They were supposed to be adopted.
That’s what the Bureau of Land Management promised when it continued rounding up wild horses and burros in recent years, even as adoption rates tumbled and advocates pleaded for the federal agency to use contraception to reduce the number of equines on the range.
Now, instead of finding new homes, about 45,000 wild horses and burros in dusty holding pens across the West could be the first to die.
In July, a House committee voted to permit the BLM to shoot or lethally inject as many as 90,000 “excess” wild horses and burros. The first to go would be those 45,000. Next would be 46,000 horses and burros still on the range—enough to reduce the number there to less than 27,000.
In 1971, Congress passed the Wild Free-Roaming Horses and Burros Act, ending the practice of rounding up equines on America’s ranges and killing them for meat. But today, some members of Congress want to return to the era of mass killing.
They’ve also targeted domestic horses. Since the U.S. stopped slaughtering horses for human consumption 10 years ago, a dwindling number of horses are trucked to plants in Canada and Mexico to be killed for meat. In July, the House Appropriations Committee approved budget language that would make it legal once more to slaughter horses in the U.S. For now, a Senate committee vote appears to have blocked this measure.
Polls show the majority of Americans do not favor killing horses, wild or domestic. But lobbyists for the cattle industry and hunting groups do, because horses compete with livestock and game species such as antelope for pasture and water. The Trump Administration’s 2018 budget included a proposal that opens the door for the BLM to save money by selling wild horses for slaughter. The congressional budget proposal would instead allow the BLM to cull young, healthy wild horses. Representatives say the horses would be “euthanized,” the way homeless pets sometimes are.
Here are the myths some politicians, ranchers and hunters are trying to use to justify allowing slaughter plants to reopen and the BLM to kill wild horses and burros. The reality is there are better, more humane alternatives to handle unwanted domestic horses and the growing number of wild horses and burros on the range.
MYTH: Horses can be slaughtered in a humane manner.
Reality: Horses’ instinctive flight behavior and their long necks make it difficult to accurately place the captive bolt gun on their foreheads to bring a quick death. This means they are often not killed on the first try as are cows and other livestock. Especially if the slaughter plants’ workers are inexperienced or the guns are not well maintained, it often takes several attempts, as terrified horses struggle to survive.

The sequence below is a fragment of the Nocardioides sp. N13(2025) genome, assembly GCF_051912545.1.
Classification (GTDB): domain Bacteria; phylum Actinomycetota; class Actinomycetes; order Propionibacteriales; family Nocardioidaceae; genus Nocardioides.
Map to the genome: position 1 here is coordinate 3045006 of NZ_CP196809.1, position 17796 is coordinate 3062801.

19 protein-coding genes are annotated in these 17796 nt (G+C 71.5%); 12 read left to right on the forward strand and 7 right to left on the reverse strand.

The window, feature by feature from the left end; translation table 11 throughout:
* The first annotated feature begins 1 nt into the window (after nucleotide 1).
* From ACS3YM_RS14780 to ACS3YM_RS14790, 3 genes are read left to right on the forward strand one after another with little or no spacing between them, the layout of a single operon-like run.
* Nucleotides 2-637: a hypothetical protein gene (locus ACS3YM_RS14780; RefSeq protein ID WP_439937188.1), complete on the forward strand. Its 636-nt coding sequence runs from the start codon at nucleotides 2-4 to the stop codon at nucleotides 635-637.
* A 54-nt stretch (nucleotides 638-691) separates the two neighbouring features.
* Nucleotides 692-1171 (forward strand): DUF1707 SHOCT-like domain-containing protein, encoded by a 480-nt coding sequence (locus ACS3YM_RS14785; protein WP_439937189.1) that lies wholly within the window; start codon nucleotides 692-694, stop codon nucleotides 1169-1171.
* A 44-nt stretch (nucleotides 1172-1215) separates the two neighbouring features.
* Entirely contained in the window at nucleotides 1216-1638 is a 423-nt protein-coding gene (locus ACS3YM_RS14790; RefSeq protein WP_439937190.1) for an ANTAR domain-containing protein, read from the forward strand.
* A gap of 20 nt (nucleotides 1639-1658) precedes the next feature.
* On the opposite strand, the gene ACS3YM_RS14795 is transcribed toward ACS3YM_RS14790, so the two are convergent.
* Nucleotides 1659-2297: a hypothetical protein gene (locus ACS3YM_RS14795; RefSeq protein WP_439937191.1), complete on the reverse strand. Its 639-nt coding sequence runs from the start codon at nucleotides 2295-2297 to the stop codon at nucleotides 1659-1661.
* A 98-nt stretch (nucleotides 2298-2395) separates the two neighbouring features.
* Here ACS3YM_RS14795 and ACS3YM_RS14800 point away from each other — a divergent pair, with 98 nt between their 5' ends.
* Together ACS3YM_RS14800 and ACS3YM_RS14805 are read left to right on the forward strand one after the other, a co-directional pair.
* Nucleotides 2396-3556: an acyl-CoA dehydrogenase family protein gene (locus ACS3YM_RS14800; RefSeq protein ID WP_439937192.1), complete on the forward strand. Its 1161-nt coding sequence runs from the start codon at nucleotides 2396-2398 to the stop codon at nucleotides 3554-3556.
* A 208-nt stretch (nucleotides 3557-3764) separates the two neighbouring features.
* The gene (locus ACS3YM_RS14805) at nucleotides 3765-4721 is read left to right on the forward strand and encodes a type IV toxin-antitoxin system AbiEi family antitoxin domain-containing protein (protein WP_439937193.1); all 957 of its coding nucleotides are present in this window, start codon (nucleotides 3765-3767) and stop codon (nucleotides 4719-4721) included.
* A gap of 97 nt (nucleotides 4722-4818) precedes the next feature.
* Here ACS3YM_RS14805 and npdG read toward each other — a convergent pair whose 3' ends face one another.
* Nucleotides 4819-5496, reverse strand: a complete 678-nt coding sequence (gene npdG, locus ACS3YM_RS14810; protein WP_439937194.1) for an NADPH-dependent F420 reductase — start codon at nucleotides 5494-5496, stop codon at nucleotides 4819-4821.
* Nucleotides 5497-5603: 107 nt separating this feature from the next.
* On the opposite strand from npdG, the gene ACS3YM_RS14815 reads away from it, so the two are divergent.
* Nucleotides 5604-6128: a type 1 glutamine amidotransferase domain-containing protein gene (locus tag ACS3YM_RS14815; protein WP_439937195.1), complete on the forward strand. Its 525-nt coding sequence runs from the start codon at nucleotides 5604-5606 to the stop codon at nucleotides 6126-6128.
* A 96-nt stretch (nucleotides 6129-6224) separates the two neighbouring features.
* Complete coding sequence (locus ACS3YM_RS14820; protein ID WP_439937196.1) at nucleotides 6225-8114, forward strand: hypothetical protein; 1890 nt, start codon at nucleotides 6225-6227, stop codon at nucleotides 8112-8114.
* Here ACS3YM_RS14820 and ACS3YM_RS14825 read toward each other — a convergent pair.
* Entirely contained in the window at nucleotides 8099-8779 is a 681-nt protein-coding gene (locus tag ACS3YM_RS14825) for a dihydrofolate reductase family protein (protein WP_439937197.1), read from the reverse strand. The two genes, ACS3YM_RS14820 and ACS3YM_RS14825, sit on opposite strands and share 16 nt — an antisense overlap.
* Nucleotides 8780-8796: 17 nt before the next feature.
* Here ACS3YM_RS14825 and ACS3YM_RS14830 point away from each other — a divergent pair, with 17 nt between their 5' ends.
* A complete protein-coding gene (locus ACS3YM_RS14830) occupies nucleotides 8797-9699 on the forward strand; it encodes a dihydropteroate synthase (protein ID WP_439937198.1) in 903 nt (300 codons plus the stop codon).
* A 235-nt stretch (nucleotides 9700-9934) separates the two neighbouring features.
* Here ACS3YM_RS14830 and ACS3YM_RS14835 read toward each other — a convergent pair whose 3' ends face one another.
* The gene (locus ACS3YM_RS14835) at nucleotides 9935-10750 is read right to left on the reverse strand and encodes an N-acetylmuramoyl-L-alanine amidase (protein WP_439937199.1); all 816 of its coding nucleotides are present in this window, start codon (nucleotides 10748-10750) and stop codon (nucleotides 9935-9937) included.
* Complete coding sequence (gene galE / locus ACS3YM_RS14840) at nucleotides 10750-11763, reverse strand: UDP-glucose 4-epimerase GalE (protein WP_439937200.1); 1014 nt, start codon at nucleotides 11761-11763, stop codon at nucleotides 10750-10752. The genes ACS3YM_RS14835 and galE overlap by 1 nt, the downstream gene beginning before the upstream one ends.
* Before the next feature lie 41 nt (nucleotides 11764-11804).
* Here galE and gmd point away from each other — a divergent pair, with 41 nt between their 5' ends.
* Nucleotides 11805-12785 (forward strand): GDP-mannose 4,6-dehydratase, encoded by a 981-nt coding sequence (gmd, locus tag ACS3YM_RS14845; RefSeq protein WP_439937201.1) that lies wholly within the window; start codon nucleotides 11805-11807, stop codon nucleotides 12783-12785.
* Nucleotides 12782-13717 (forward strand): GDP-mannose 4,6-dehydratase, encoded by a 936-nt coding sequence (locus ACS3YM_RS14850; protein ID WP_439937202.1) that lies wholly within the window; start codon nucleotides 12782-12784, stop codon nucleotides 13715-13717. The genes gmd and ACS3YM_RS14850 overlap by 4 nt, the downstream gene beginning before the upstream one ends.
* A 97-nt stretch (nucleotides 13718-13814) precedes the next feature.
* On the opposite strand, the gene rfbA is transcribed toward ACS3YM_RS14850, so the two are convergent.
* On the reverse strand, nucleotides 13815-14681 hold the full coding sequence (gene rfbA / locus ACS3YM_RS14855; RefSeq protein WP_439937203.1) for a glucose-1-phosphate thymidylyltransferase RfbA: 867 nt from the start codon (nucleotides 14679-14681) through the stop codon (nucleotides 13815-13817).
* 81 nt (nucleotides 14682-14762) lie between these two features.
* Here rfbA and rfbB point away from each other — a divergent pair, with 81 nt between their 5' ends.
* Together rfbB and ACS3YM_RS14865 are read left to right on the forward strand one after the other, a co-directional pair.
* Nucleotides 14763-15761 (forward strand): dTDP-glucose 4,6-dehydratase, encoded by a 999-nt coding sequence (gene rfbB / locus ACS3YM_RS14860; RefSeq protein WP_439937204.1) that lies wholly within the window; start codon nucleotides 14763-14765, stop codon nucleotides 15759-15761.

MYTH: Slaughter is the best and only way to deal with unwanted domestic horses.
Reality: There are more humane ways to reduce the number of unwanted horses, such as adoption. “We need to find them homes [so that] they have second careers,” says Marty Irby, HSUS senior advisor in charge of the equine department. “It’s very feasible, and it’s being done.” Educating horse breeders so they prevent mares from having too many foals is another way to reduce the number of unwanted domestic horses. Slaughter plants allow those who overbreed to dispose of animals cheaply. The Safeguard American Food Exports (SAFE) Act, now before Congress, would have the opposite effect, by banning both the slaughter of horses in the U.S. and the export of horses for slaughter. Putting animal welfare concerns aside, horses in the United States are not raised for human consumption and their meat contains toxic residues of veterinary drugs.
MYTH: It is cruel to oppose killing wild horses because the animals are starving on the range.
Reality: There is no evidence to support this. The most cull supporters have been able to muster are anecdotes and a single photograph of two skinny wild horses in Nevada. In the wild, sometimes individual animals are sick and weak. Herds can suffer in times of drought. But wild horses as a whole are not dying of hunger.
MYTH: Wild horses and burros are causing large-scale damage to the range. Their numbers must be kept below 27,000.
Reality: There are only 72,000 wild horses and burros on 32 million acres of public land. There are millions of cows on 155 million acres of public land. The BLM figure of “less than 27,000” is based on political considerations as much as science. “Horses are the scapegoat” for rangeland damage, but there are few, if any, studies that show which damage is caused by livestock and which by horses, says Gillian Lyons, HSUS senior wildlife fertility control policy manager.
MYTH: Killing wild horses will save the government money and solve the problem.
Reality: Rounding up and culling “surplus” wild horses and burros from the range will increase the food and water available for the remaining animals, causing the number of foals born on the range to soar. This has already happened, increasing the population growth up to 20 percent a year. Once they have started, costly culls will have to be completed again and again, with the expense of helicopters and trucks each time. The public is unlikely to accept repeated mass kills of wild horses, something the BLM has long recognized. Last year, when an advisory board recommended culling, the agency quickly stated, “The BLM does not and will not euthanize healthy animals.”
MYTH: The BLM may not actually kill any wild horses. They just want the option to do so, as another “tool in their toolbox.”
Reality: The BLM, if given permission to cull wild horses, very likely will, says Lyons: “I think they are very serious about using this tool—I don’t see them using any other. They want to be able to remove wild horses and kill them.”